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Incidence, severity and pattern of burns in children and adolescents: An epidemiological study among immigrant and Swiss patients in Switzerland


Elrod, Julia; Schiestl, Clemens M; Mohr, Christoph; Landolt, Markus A (2019). Incidence, severity and pattern of burns in children and adolescents: An epidemiological study among immigrant and Swiss patients in Switzerland. Burns, 45(5):1231-1241.

Abstract

Background: Despite advances in surgical management and critical care for burn surgery, morbidity and mortality of patients with severe burns remains high. Especially in the pediatric population, burns often lead to devastating consequences such as the necessity of corrective surgery until adulthood. Worldwide, 80%–90% of all severe burns occur in low to middle income countries. But also in high income countries, burns are distributed inequitably. Risk factors include age, sex, socioeconomic status, and ethnicity.

Aim: The objective of this study was to determine the typical demographics and injury-related data of pediatric burn patients in order to contribute to preventive measures. Special interest was paid to the question of whether the incidence of severe burns is higher among patients with an immigration background.

Patients and methods: Patient records of the 4373 patients admitted to the Pediatric Burn Unit of the University Children’s Hospital of Zurich from 2006 to 2018 were analyzed. Demographic data and injury patterns are presented descriptively. Temporal trends concerning duration of hospitalization and setting (inpatient versus outpatient), differences in relative incidence and in burn mechanism in distinct cohorts (by nation and Human Development Index (HDI)) and seasonal trends were analyzed. Furthermore, risk factors for large burns and for (prolonged) inpatient treatment were examined using a multivariate approach.

Results: Temporal resolution shows considerable variation between inpatient and outpatient treatment (p > 0.001) and with shorter hospital stays (p = 0.004). Swiss citizens and patients with an immigration background from very highly developed countries sustain a significantly lower incidence of heat-related injuries than all others (p < 0.001). The most common burn causes among all children, independent of their country of citizenship, are related to kitchen items or hot tea and coffee (35.57% ± 4.01% resp. 32.39% ± 5.95%). Logistic regression revealed that migration background from a low HDI country is significantly associated with larger burns (>5% TBSA) and with a need for inpatient treatment.

Conclusion: The study emphasizes the need for highly specific measures of burn prevention and indicates the necessity of focusing on certain target groups who are especially vulnerable to burns, such as immigrants from less developed countries.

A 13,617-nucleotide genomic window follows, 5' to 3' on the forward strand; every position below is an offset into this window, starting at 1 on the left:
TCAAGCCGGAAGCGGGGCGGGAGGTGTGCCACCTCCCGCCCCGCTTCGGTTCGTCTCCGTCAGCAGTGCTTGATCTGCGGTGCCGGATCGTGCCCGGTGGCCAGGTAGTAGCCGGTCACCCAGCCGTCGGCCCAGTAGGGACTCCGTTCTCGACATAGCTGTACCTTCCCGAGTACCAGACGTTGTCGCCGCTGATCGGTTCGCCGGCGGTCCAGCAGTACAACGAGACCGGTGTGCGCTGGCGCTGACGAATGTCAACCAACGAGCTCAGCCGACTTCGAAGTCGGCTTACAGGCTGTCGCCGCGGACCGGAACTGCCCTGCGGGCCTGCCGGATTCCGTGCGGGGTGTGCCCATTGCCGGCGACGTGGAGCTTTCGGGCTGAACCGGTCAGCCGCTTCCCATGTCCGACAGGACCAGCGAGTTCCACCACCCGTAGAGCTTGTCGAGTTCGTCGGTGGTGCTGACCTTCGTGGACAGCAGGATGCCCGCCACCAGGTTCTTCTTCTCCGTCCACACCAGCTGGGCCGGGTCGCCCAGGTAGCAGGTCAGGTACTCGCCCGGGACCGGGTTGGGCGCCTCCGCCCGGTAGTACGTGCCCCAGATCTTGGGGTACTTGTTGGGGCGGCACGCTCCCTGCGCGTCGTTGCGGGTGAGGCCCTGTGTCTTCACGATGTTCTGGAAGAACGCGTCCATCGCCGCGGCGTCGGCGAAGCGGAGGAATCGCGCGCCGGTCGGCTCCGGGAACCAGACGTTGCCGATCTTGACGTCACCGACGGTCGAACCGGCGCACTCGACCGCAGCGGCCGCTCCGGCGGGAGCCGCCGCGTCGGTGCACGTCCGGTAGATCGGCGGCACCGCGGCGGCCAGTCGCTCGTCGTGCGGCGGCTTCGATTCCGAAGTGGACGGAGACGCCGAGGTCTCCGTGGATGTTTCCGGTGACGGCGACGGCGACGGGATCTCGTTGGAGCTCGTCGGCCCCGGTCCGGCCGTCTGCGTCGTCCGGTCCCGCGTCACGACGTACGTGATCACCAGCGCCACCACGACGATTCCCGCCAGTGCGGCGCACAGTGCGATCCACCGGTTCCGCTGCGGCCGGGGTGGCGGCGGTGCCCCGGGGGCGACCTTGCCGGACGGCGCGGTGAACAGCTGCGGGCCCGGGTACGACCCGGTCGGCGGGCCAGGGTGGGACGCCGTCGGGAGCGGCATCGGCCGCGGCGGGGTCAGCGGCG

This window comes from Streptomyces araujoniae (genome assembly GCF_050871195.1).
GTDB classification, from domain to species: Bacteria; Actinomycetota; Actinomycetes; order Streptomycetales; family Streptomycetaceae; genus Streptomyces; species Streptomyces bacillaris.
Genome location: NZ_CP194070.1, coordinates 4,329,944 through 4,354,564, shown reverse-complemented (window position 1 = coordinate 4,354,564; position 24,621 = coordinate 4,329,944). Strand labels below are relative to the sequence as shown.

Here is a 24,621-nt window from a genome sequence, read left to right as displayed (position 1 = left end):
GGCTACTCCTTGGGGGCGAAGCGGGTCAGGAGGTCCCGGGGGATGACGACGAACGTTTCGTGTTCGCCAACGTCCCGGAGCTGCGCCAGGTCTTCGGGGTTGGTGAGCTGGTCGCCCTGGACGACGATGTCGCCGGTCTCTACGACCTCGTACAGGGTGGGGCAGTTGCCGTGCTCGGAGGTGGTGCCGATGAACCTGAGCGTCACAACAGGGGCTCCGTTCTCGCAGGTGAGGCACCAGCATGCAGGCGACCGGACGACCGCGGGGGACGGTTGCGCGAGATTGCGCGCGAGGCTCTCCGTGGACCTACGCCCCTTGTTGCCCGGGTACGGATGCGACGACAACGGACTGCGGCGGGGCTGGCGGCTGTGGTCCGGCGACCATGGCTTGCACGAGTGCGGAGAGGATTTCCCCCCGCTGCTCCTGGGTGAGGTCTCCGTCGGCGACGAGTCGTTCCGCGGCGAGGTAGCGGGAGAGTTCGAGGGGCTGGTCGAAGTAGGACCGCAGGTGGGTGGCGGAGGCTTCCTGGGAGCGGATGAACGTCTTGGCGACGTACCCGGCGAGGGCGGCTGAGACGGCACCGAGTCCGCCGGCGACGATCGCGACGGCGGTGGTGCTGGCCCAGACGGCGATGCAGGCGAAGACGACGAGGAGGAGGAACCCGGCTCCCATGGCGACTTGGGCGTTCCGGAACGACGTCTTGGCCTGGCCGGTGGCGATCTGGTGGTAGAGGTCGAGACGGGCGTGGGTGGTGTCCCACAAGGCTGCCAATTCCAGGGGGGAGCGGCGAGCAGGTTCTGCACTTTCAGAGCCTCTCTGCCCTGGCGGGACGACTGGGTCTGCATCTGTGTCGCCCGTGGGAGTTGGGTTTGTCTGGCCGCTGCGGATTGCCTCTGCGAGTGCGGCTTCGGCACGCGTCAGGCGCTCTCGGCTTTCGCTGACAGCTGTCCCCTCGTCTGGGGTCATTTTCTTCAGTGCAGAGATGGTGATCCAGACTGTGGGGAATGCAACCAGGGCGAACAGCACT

Abstract

Background: Despite advances in surgical management and critical care for burn surgery, morbidity and mortality of patients with severe burns remains high. Especially in the pediatric population, burns often lead to devastating consequences such as the necessity of corrective surgery until adulthood. Worldwide, 80%–90% of all severe burns occur in low to middle income countries. But also in high income countries, burns are distributed inequitably. Risk factors include age, sex, socioeconomic status, and ethnicity.

Aim: The objective of this study was to determine the typical demographics and injury-related data of pediatric burn patients in order to contribute to preventive measures. Special interest was paid to the question of whether the incidence of severe burns is higher among patients with an immigration background.

Patients and methods: Patient records of the 4373 patients admitted to the Pediatric Burn Unit of the University Children’s Hospital of Zurich from 2006 to 2018 were analyzed. Demographic data and injury patterns are presented descriptively. Temporal trends concerning duration of hospitalization and setting (inpatient versus outpatient), differences in relative incidence and in burn mechanism in distinct cohorts (by nation and Human Development Index (HDI)) and seasonal trends were analyzed. Furthermore, risk factors for large burns and for (prolonged) inpatient treatment were examined using a multivariate approach.

Results: Temporal resolution shows considerable variation between inpatient and outpatient treatment (p > 0.001) and with shorter hospital stays (p = 0.004). Swiss citizens and patients with an immigration background from very highly developed countries sustain a significantly lower incidence of heat-related injuries than all others (p < 0.001). The most common burn causes among all children, independent of their country of citizenship, are related to kitchen items or hot tea and coffee (35.57% ± 4.01% resp. 32.39% ± 5.95%). Logistic regression revealed that migration background from a low HDI country is significantly associated with larger burns (>5% TBSA) and with a need for inpatient treatment.

Conclusion: The study emphasizes the need for highly specific measures of burn prevention and indicates the necessity of focusing on certain target groups who are especially vulnerable to burns, such as immigrants from less developed countries.

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Additional indexing

Item Type:Journal Article, refereed, original work
Communities & Collections:04 Faculty of Medicine > University Children's Hospital Zurich > Medical Clinic
06 Faculty of Arts > Institute of Psychology
Dewey Decimal Classification:150 Psychology
Uncontrolled Keywords:Surgery, Critical Care and Intensive Care Medicine, Emergency Medicine, General Medicine
Language:English
Date:1 August 2019
Deposited On:14 May 2019 11:11
Last Modified:12 Jun 2019 01:04
Publisher:Elsevier
ISSN:0305-4179
OA Status:Closed
Publisher DOI:https://doi.org/10.1016/j.burns.2019.02.009

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